3

Why does c(...) returns a number instead of the string in the example below?

> Location$NamePrint
[1] Burundi
273 Levels: Afghanistan Africa ...

> ParentLocation$NamePrint
[1] Eastern Africa
273 Levels: Afghanistan Africa ...

> c(Location$NamePrint, ParentLocation$NamePrint)
[1] 36 71

These numbers are the position of the strings in the levels?

My goal is to create a vector with these two elements (their string value), using c(Location$NamePrint, ParentLocation$NamePrint)

  • use as.character like this c(as.character(Location$NamePrint), as.character(ParentLocation$NamePrint)) – Sathish Apr 20 '18 at 17:53
7

Because it's a factor. For example:

x <- as.factor("a")
c(x)

# [1] 1

To resolve this, we can treat x as.character:

x <- as.character("a")
c(x)

# [1] "a"

As @joran mentions, there's a handy function in forcats for this as well, forcats::fct_c().

See ?c and read the details section for additional information:

Note that factors are treated only via their internal integer codes; one proposal has been to use:

x <- as.factor("a")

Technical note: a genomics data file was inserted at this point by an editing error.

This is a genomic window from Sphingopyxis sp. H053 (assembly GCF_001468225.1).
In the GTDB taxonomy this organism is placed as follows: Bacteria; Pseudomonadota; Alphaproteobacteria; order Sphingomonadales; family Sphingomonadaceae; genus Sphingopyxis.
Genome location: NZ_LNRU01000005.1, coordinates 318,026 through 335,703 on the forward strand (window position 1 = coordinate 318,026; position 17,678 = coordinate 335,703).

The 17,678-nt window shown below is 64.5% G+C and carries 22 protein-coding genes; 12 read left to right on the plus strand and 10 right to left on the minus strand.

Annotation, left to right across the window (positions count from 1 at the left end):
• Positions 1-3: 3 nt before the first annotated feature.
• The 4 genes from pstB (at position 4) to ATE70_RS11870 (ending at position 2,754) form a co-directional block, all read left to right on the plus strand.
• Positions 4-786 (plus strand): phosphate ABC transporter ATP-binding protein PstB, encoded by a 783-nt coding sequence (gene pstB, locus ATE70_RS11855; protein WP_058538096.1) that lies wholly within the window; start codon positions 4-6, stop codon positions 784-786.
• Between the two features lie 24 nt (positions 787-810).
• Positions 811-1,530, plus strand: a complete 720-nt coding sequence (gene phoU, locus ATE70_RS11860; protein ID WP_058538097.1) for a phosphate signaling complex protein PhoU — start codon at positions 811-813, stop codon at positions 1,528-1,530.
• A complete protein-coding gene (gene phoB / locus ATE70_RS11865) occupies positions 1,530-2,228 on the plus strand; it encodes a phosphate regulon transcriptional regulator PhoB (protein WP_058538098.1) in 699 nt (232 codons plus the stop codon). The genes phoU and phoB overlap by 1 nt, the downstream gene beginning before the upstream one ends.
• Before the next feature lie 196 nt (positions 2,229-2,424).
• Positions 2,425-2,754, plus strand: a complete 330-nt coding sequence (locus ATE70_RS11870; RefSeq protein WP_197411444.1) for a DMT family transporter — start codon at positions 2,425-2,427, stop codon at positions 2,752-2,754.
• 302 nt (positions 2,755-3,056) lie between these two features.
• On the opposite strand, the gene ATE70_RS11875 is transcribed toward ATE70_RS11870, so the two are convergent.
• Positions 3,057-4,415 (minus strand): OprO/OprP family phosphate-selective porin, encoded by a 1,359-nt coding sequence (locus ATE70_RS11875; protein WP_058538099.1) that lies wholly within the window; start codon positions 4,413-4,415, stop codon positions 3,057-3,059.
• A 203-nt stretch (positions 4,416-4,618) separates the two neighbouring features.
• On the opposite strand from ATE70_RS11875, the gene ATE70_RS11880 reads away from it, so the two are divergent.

y <- as.factor("b")

c.factor <- function(..., recursive=TRUE) unlist(list(...), recursive=recursive)

c.factor(x, y)

# [1] a b
# Levels: a b
  • 3
    Options: round trip from character back to factor or use the handy forcats::fct_c() function. – joran Apr 20 '18 at 17:55
  • Nice, I've included this option in the answer – tyluRp Apr 20 '18 at 17:59
2

The structure (str()) of your objects will reveal that they are factors.

demo1 <- as.factor("Burundi")
demo2 <- as.factor("Eastern Africa")
str(demo1)

See:

> str(demo1)
 Factor w/ 1 level "Burundi": 1

So when you concatenate them, this happens:

> c(demo1, demo2)
[1] 1 1

If you want to bring them in to a vector with their text, use as.character:

> c(as.character(demo1), as.character(demo2))
[1] "Burundi"        "Eastern Africa"

Or even better, do this to the original vectors, e.g.:

demo1 <- as.character(demo1)

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